By the way, that’s five more years regardless of who ends up in Congress or the White House. Despite what the pundits from FOXNews and MSNBC have been telling us, the political party in office seems to be irrelevant to the health of the economy. Now, I know that both the Republicans and Democrats in the room are going to send me links and articles this week proving to me that one party or the other is better for the overall health of the economy, but to both sides, I’m begging you – don’t! One, I poured through all those same articles during my research this week and I really didn’t find any direct correlation between a particular political party and a healthy economy. Two, you won’t be influencing my vote. I’m an unaffiliated voter – I don’t belong to any political party and that’s a matter of public record, if you want to look it up – and on Tuesday I’ll be voting for both Republicans and Democrats as I have in every election since I became eligible to vote in 1998. Three, I delete all partisan political emails, just to let you know up front.

Now, while politics have little influence on the economy, I did find one place that made me pay attention. Post war times seem to be good for growth of the economy. War times, not so much. War is expensive. How many billion dollars does it cost each month we stay in the Middle East? That would indicate that the sooner we get out of the Middle East, the sooner the economy will start growing again.

Now, given the likelihood that the economy isn’t going to grow significantly for at least another five years, how should we respond? The Bible actually gives us some good direction on this, if we look in the right places, and in so doing, we may just experience the abundant life for which God created us. So let’s look together at a passage from the book of James – a book of practical, applicable faith for hard times. The New Testament churches to whom James wrote were dealing with harsh economic conditions as well as severe persecution. James’ teaching is applicable today in learning how to live above our situations as well. So let’s take a look at James 4:1-6:

Those conflicts & disputes among you, where do they come from? Do they not come from your cravings that are at war within you? You want something and do not have it; so you commit murder. And you covet something and cannot obtain it; so you engage in disputes and conflicts. You do not have, because you do not ask. You ask and do not receive, because you ask wrongly, in order to spend what you want on your pleasures. Adulterers! Do you not know that friendship with the world is enmity with God? Therefore whoever wishes to be a friend of the world becomes an enemy of God. Or do you suppose it is for nothing that the scripture says, “God yearns jealousy for the spirit that he has made to dwell in us”? But he gives all the more grace; therefore it says, “God opposes the proud, but gives grace to the humble.”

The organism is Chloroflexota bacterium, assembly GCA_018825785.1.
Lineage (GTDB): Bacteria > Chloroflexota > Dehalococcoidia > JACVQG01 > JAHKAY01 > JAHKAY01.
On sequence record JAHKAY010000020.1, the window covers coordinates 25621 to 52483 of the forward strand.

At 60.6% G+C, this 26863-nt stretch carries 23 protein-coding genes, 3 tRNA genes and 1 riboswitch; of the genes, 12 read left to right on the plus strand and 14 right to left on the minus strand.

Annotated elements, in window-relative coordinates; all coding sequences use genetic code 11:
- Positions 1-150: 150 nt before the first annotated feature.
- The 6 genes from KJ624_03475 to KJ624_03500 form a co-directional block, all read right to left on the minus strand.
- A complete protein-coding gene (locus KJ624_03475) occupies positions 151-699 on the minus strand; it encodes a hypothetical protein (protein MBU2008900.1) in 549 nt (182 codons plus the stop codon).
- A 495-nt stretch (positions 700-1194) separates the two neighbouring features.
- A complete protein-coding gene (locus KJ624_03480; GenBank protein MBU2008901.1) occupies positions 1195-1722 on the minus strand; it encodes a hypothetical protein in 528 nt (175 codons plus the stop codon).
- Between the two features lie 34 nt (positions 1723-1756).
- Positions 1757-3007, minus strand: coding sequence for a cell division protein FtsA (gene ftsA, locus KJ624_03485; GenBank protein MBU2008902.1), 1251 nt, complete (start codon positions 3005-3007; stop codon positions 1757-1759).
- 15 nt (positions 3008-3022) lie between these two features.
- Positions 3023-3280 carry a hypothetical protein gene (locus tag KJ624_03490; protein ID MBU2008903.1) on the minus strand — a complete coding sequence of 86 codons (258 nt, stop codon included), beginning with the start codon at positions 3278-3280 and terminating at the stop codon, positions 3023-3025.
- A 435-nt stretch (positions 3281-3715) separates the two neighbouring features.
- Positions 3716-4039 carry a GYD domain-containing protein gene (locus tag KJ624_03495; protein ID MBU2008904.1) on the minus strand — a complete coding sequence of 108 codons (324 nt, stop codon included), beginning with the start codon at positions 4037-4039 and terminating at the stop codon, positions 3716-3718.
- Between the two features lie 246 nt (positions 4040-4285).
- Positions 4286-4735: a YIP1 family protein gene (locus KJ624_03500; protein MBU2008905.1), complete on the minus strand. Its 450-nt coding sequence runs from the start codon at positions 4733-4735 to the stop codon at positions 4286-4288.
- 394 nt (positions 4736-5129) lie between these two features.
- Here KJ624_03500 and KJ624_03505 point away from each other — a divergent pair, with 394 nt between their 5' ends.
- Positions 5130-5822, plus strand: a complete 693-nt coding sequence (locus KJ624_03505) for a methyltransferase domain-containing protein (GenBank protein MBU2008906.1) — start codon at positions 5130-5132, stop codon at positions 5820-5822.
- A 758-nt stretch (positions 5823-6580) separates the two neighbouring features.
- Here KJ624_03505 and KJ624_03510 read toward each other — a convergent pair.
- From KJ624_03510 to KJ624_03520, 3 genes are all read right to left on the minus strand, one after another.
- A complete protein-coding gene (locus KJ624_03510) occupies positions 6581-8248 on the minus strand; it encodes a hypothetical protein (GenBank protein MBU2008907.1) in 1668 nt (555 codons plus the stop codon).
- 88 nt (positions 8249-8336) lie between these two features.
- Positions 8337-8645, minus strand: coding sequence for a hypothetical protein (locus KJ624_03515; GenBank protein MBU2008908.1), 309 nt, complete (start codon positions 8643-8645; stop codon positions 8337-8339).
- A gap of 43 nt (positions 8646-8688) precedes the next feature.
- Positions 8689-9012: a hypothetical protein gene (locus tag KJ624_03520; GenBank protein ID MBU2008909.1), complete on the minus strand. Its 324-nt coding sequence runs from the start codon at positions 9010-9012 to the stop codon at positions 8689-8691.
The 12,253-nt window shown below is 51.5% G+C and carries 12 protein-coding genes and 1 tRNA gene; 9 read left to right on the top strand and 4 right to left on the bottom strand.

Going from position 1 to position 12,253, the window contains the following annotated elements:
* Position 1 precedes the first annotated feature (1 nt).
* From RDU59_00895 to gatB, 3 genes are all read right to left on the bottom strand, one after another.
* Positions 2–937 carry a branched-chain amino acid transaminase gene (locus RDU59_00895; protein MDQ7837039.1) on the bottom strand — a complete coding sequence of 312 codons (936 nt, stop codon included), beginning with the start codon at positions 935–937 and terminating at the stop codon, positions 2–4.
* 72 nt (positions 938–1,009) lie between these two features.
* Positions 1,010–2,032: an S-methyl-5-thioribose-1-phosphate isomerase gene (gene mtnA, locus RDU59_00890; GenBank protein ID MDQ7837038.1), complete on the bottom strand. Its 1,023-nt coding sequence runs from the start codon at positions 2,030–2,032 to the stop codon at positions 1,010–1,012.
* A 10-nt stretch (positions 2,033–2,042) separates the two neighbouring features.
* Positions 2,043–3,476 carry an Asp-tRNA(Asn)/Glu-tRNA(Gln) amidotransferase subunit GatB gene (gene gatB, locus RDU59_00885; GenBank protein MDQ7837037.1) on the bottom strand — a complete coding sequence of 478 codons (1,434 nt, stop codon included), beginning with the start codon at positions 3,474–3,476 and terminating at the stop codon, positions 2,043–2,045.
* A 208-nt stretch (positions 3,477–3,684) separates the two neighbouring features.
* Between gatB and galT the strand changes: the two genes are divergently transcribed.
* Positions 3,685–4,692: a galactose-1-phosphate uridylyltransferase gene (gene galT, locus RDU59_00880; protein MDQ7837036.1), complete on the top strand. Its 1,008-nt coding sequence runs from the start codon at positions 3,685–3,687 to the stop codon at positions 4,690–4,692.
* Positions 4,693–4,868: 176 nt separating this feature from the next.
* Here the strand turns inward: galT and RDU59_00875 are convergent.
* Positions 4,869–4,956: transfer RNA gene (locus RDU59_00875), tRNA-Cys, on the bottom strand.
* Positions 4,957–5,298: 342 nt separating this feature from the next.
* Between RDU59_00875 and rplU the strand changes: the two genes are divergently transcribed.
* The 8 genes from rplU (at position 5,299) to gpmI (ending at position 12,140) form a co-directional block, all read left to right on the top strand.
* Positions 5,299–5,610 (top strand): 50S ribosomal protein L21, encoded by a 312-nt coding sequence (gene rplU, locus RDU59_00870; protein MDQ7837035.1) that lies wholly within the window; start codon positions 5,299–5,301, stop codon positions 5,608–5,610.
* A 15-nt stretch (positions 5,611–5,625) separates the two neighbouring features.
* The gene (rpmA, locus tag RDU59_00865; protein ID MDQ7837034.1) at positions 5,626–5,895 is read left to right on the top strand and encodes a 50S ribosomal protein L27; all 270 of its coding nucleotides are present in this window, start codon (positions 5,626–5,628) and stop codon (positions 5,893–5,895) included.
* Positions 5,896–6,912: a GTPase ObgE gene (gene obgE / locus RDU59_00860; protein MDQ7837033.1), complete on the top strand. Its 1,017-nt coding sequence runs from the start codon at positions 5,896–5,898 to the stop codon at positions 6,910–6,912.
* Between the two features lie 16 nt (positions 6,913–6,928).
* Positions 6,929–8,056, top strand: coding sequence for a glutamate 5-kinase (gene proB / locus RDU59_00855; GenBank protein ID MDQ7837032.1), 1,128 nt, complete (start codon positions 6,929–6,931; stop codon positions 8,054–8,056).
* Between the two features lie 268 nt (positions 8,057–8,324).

Financial freedom begins with knowing who God is. Before we can appropriately respond to God’s perspective on financial matters, we must be sure we have a right understanding of who God is. We must know God’s character in order to trust God; only that trust enables us to put God’s principles into practice. Financial freedom begins with knowing who God is, because financial freedom is based in trusting God’s character and intentions toward us.

Check God’s Character

Many of us struggle when it comes to the subject of God and finances because we do not understand who God truly is. We have a picture of God as a moralistic judge-creator. We think God has sorta set the world in motion, given us to rules to live by, and then at the end of our lives gives us a score based on how well we followed those rules. And since we believe ourselves to be created in the image of God, our faith activity will echo our view of God. So, if we think God is a rule-maker, we’ll spend a lot of time making up and enforcing what we perceive God’s rules to be. If we think God is a judge, we’ll spend a lot of time judging ourselves and others.